Sunday, March 7, 2021

How The Pandemic Affected the African Americans and Healthcare Industry.

January 16, 2021 by  
Filed under Health, Opinion, Weekly Columns

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( Since the start of the pandemic, 22.9 million total cases have been reported in the US 381,000 deaths recorded. Apart from the vaccine being readily available for purchase, the change of year and the U.S. President didn’t change the risk of Covid-19. In fact, there is a warning on the coronavirus mutation which caused many countries to implement a travel ban from the UK. 

In the U.S., people from ethnic minority groups including African-Americans, are not exempted from this. However, there is increasing evidence on how the pandemic affected the African-Americans and healthcare industry.

African American and healthcare covid - black family - coronavirus 2020

Here are some factors that contribute to their increased risk:

  • Number of households

Oftentimes, people that belong to minority ethnic groups live in crowded places which can be more challenging when obeying the social distancing protocol. In addition to this, if there is a large number of people in the house and one member got infected with coronavirus, there is a higher chance that others will be affected due to the limited area for house quarantine.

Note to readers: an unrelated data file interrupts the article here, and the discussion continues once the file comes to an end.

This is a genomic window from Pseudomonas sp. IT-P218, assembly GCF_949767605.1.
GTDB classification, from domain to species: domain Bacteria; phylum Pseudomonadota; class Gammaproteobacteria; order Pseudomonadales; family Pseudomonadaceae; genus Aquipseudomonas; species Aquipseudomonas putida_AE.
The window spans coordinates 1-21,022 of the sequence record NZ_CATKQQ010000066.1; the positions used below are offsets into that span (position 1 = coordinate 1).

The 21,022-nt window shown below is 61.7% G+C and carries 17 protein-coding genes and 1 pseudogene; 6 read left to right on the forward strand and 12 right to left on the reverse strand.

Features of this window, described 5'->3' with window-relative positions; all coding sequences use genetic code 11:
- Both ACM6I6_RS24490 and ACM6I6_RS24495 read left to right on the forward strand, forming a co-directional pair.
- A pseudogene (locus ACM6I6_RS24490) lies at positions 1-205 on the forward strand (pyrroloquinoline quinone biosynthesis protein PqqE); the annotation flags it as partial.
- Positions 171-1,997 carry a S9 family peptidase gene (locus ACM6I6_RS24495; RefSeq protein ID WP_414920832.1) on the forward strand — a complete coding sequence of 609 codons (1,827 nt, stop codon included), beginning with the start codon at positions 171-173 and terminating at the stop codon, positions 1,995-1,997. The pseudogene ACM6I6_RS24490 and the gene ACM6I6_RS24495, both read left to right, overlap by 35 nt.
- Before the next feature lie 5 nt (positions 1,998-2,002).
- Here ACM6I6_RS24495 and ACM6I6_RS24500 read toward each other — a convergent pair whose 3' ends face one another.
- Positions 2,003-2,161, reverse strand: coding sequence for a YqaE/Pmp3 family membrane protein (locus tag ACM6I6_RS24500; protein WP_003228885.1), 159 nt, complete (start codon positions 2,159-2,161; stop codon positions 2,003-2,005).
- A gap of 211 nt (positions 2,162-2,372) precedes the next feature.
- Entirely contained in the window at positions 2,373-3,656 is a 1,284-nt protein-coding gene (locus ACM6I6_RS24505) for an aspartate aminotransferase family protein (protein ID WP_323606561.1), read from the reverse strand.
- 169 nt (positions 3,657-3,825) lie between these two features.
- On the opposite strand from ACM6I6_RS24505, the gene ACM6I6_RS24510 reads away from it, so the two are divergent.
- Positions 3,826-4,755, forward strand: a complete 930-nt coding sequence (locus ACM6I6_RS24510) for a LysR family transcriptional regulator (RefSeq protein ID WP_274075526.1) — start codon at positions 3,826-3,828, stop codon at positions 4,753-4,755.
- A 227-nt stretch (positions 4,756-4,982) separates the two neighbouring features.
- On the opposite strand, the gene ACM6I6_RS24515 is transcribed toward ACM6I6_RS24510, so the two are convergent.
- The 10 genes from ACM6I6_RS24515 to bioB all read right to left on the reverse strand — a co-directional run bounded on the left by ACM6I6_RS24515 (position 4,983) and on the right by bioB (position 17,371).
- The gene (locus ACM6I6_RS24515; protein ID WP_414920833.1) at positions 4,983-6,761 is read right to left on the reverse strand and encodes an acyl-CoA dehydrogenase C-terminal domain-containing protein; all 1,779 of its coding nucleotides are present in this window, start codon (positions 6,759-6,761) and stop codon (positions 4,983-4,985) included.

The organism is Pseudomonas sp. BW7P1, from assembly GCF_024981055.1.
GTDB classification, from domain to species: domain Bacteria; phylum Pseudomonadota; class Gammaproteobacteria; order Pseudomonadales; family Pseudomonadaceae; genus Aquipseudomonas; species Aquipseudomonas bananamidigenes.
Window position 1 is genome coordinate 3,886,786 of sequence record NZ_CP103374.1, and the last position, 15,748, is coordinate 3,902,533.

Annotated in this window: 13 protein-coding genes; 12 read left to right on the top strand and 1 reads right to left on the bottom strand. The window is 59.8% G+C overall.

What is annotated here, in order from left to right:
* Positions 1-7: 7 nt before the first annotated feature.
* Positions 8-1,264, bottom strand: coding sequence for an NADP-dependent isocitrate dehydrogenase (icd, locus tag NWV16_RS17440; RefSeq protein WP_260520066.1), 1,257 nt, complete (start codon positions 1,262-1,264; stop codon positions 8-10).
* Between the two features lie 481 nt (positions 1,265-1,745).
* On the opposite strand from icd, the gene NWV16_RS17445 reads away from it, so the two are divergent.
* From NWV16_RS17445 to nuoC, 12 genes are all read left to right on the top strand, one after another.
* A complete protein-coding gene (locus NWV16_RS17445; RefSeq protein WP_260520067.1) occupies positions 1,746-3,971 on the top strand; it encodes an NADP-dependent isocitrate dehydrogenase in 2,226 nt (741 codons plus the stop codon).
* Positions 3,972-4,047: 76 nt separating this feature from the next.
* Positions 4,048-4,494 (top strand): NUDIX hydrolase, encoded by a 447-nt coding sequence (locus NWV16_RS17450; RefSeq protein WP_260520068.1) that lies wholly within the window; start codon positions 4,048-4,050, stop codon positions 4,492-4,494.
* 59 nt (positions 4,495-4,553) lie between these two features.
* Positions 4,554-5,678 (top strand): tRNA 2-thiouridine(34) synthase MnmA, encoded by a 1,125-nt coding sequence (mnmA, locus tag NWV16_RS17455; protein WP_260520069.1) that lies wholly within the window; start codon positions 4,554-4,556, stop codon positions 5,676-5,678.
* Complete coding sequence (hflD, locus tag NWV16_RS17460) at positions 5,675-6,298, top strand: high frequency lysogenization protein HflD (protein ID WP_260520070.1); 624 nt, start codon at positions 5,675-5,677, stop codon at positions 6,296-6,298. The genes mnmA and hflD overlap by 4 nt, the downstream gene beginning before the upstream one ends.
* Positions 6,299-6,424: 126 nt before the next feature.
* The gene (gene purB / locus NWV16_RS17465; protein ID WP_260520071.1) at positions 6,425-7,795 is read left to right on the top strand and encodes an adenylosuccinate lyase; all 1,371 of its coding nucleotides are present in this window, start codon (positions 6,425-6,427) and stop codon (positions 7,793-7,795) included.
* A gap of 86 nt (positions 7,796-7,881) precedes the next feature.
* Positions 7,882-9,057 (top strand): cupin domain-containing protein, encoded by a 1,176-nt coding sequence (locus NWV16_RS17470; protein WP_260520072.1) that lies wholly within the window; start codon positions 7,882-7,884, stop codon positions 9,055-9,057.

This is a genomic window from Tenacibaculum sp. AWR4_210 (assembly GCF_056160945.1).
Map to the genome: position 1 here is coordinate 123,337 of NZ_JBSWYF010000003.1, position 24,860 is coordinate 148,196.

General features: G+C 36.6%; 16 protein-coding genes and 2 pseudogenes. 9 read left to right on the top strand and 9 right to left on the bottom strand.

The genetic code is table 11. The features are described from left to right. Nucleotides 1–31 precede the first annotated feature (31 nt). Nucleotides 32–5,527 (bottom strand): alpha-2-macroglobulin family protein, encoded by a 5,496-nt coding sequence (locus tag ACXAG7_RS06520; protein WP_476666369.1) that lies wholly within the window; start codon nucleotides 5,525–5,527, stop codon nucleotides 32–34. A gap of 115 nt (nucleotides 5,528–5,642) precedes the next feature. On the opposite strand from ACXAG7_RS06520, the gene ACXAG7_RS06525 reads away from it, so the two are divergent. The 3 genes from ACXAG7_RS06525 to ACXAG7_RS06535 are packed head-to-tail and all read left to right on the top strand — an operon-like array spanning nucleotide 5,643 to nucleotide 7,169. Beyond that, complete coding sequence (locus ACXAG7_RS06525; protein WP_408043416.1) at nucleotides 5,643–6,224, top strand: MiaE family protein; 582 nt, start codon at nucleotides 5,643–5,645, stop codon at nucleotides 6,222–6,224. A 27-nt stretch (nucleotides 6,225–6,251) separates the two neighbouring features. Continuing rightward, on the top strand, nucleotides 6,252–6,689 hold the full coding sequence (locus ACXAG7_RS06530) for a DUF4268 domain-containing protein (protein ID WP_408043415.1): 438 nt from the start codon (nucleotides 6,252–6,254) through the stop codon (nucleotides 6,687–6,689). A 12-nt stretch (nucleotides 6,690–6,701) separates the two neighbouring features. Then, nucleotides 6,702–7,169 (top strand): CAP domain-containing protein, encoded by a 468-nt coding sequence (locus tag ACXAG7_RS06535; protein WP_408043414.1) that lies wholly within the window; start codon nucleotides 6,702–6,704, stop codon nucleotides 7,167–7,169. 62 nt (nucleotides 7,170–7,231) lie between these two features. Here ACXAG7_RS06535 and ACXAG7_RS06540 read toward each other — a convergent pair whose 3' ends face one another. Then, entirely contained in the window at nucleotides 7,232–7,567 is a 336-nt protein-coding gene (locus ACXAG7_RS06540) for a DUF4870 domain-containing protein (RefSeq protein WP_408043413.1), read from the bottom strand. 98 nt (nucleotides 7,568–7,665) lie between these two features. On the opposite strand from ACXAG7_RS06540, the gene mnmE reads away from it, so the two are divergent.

• Low income

Most of the time, people who are privileged with cars and wealth, mock people with low-income status. Little did they know that these people don’t have a choice but to continue working hard for their everyday expenses, not to mention that these low paying jobs are sometimes the most at risk with Covid-19. 

  • Access to healthcare

In many cases, African Americans and healthcare do not combine. People from racial groups often have limited access to healthcare. Not everyone has the advantage to live in the city with readily available insurance to purchase. Apart from being underprivileged with transportation, high-quality hospitals, and regular primary care, providers often discriminate against people from minority ethnic groups resulting in distrust in the healthcare systems and the government. 

African Americans and Healthcare Workers

“How about black healthcare workers?”, you may ask. Aren’t they affected by the pandemic as well? Yes, they are. In fact, frontline workers not limited to black people – doctors, nurses, guards, and caretakers, are all at risk with Covid-19. However, with racial disparities, African Americans have to face a different battle apart from the coronavirus. 

With an unequal percentage of black doctors and nurses, health outcomes become harder for black patients. Study shows that same-race providers will improve their health status, and when the number of black patients arises, only limited doctors and nurses are available to provide for them. This can result in a higher death count compared to white people. Other than that, black healthcare workers that are much exposed to these can experience overfatigue and mental breakdown. They are not only fighting the virus but also the inequality that they are still experiencing during the pandemic. 

At this point, vaccines are now readily available to be purchased. Millions of doses are transported to every part of the world to help fight the virus. And while no vaccine could cure discrimination and inequality, may this pandemic remind us how to be humane to every person that we meet – regardless of age, race, and identity. 

Staff Writer; Ellie Carter

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